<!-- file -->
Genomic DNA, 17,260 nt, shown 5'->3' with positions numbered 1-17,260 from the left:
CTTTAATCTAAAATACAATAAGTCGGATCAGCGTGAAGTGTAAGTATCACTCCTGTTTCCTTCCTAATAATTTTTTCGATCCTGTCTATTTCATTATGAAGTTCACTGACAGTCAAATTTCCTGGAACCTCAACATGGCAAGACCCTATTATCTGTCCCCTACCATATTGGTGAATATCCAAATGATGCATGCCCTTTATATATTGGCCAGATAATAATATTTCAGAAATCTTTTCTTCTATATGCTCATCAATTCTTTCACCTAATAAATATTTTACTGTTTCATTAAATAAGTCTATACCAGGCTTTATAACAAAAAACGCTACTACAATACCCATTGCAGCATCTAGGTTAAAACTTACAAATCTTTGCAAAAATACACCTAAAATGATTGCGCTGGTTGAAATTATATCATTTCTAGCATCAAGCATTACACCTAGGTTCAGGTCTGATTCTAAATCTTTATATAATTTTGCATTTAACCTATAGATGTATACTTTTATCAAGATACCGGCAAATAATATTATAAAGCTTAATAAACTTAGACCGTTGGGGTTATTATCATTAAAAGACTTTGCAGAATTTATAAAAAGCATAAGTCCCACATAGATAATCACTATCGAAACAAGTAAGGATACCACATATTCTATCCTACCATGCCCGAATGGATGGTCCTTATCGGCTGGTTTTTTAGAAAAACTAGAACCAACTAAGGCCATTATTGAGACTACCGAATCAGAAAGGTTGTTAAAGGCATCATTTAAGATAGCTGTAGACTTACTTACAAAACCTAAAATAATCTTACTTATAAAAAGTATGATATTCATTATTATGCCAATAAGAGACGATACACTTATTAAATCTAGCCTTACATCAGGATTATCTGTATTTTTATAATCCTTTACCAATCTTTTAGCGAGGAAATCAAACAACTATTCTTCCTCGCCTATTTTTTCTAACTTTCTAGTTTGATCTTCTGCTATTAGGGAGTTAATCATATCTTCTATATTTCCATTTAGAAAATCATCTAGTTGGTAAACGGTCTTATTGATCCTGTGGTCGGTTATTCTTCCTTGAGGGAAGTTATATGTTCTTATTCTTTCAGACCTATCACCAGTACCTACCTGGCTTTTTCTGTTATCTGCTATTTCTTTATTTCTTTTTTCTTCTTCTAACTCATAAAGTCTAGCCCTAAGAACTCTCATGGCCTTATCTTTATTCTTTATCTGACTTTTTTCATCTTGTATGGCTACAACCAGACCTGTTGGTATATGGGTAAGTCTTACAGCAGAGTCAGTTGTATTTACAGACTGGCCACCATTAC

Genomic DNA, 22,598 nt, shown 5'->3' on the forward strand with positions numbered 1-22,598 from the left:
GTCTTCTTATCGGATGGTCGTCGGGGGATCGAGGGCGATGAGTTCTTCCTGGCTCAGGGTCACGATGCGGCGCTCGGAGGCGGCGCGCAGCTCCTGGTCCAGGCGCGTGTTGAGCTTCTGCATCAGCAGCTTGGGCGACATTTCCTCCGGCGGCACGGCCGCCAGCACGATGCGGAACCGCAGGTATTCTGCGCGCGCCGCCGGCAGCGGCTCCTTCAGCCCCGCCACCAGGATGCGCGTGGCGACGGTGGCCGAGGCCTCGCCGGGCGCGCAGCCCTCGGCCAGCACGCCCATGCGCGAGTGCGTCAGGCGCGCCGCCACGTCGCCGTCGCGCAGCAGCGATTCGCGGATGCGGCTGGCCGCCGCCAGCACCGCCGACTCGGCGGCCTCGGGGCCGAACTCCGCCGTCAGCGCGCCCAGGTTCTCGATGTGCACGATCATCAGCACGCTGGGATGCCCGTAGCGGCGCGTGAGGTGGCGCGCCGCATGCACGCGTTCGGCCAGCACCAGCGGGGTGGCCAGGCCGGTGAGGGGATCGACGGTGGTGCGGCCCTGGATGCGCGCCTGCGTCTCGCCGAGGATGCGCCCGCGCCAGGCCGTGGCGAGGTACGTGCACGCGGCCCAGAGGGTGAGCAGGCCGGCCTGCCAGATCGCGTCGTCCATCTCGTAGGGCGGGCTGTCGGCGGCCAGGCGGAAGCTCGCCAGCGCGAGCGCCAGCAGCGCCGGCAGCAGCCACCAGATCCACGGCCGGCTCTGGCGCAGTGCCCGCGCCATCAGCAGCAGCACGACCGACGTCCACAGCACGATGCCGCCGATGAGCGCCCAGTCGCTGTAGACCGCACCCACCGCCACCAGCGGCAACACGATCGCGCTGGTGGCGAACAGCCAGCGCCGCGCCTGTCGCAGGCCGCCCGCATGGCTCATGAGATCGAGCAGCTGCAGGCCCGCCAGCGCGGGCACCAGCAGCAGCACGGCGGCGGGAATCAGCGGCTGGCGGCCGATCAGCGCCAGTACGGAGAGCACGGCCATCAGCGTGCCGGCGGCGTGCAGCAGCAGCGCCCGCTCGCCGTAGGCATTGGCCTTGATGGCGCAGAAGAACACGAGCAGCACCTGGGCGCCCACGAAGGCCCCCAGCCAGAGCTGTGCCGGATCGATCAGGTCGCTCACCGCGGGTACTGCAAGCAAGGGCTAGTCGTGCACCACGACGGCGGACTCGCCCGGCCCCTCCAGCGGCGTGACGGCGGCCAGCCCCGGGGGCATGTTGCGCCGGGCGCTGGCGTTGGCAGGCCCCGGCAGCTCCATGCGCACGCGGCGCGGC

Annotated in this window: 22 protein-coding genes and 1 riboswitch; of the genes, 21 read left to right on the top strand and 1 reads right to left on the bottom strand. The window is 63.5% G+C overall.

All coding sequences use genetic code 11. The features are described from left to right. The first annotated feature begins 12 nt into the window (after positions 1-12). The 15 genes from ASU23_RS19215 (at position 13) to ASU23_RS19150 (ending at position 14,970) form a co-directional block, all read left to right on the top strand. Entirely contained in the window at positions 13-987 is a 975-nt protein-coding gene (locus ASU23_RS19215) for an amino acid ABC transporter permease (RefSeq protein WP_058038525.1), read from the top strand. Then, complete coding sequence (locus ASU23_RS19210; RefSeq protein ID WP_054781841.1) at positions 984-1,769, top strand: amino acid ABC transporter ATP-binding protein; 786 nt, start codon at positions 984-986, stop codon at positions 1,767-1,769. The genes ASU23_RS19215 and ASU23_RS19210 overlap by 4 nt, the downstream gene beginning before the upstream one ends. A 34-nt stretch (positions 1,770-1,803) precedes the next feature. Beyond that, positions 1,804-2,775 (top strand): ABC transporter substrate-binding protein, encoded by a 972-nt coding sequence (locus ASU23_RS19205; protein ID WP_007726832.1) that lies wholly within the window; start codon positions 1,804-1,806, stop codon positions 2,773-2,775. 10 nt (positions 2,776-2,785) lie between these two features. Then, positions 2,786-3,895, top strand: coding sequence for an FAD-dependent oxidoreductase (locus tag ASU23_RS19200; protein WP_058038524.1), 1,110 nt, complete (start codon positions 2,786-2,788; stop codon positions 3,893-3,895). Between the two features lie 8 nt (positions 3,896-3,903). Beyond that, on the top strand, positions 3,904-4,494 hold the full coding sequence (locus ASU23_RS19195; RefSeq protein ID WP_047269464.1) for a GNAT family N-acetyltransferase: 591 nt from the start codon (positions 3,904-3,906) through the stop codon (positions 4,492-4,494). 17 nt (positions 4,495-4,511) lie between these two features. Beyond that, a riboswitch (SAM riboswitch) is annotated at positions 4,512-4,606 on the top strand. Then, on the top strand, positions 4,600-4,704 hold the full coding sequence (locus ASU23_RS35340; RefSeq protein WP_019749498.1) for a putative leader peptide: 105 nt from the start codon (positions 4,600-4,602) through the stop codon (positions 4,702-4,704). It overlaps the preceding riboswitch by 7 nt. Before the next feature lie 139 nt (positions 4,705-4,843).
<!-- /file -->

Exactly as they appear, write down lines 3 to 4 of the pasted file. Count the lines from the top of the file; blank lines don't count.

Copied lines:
Genomic DNA, 22,598 nt, shown 5'->3' on the forward strand with positions numbered 1-22,598 from the left:
GTCTTCTTATCGGATGGTCGTCGGGGGATCGAGGGCGATGAGTTCTTCCTGGCTCAGGGTCACGATGCGGCGCTCGGAGGCGGCGCGCAGCTCCTGGTCCAGGCGCGTGTTGAGCTTCTGCATCAGCAGCTTGGGCGACATTTCCTCCGGCGGCACGGCCGCCAGCACGATGCGGAACCGCAGGTATTCTGCGCGCGCCGCCGGCAGCGGCTCCTTCAGCCCCGCCACCAGGATGCGCGTGGCGACGGTGGCCGAGGCCTCGCCGGGCGCGCAGCCCTCGGCCAGCACGCCCATGCGCGAGTGCGTCAGGCGCGCCGCCACGTCGCCGTCGCGCAGCAGCGATTCGCGGATGCGGCTGGCCGCCGCCAGCACCGCCGACTCGGCGGCCTCGGGGCCGAACTCCGCCGTCAGCGCGCCCAGGTTCTCGATGTGCACGATCATCAGCACGCTGGGATGCCCGTAGCGGCGCGTGAGGTGGCGCGCCGCATGCACGCGTTCGGCCAGCACCAGCGGGGTGGCCAGGCCGGTGAGGGGATCGACGGTGGTGCGGCCCTGGATGCGCGCCTGCGTCTCGCCGAGGATGCGCCCGCGCCAGGCCGTGGCGAGGTACGTGCACGCGGCCCAGAGGGTGAGCAGGCCGGCCTGCCAGATCGCGTCGTCCATCTCGTAGGGCGGGCTGTCGGCGGCCAGGCGGAAGCTCGCCAGCGCGAGCGCCAGCAGCGCCGGCAGCAGCCACCAGATCCACGGCCGGCTCTGGCGCAGTGCCCGCGCCATCAGCAGCAGCACGACCGACGTCCACAGCACGATGCCGCCGATGAGCGCCCAGTCGCTGTAGACCGCACCCACCGCCACCAGCGGCAACACGATCGCGCTGGTGGCGAACAGCCAGCGCCGCGCCTGTCGCAGGCCGCCCGCATGGCTCATGAGATCGAGCAGCTGCAGGCCCGCCAGCGCGGGCACCAGCAGCAGCACGGCGGCGGGAATCAGCGGCTGGCGGCCGATCAGCGCCAGTACGGAGAGCACGGCCATCAGCGTGCCGGCGGCGTGCAGCAGCAGCGCCCGCTCGCCGTAGGCATTGGCCTTGATGGCGCAGAAGAACACGAGCAGCACCTGGGCGCCCACGAAGGCCCCCAGCCAGAGCTGTGCCGGATCGATCAGGTCGCTCACCGCGGGTACTGCAAGCAAGGGCTAGTCGTGCACCACGACGGCGGACTCGCCCGGCCCCTCCAGCGGCGTGACGGCGGCCAGCCCCGGGGGCATGTTGCGCCGGGCGCTGGCGTTGGCAGGCCCCGGCAGCTCCATGCGCACGCGGCGCGGC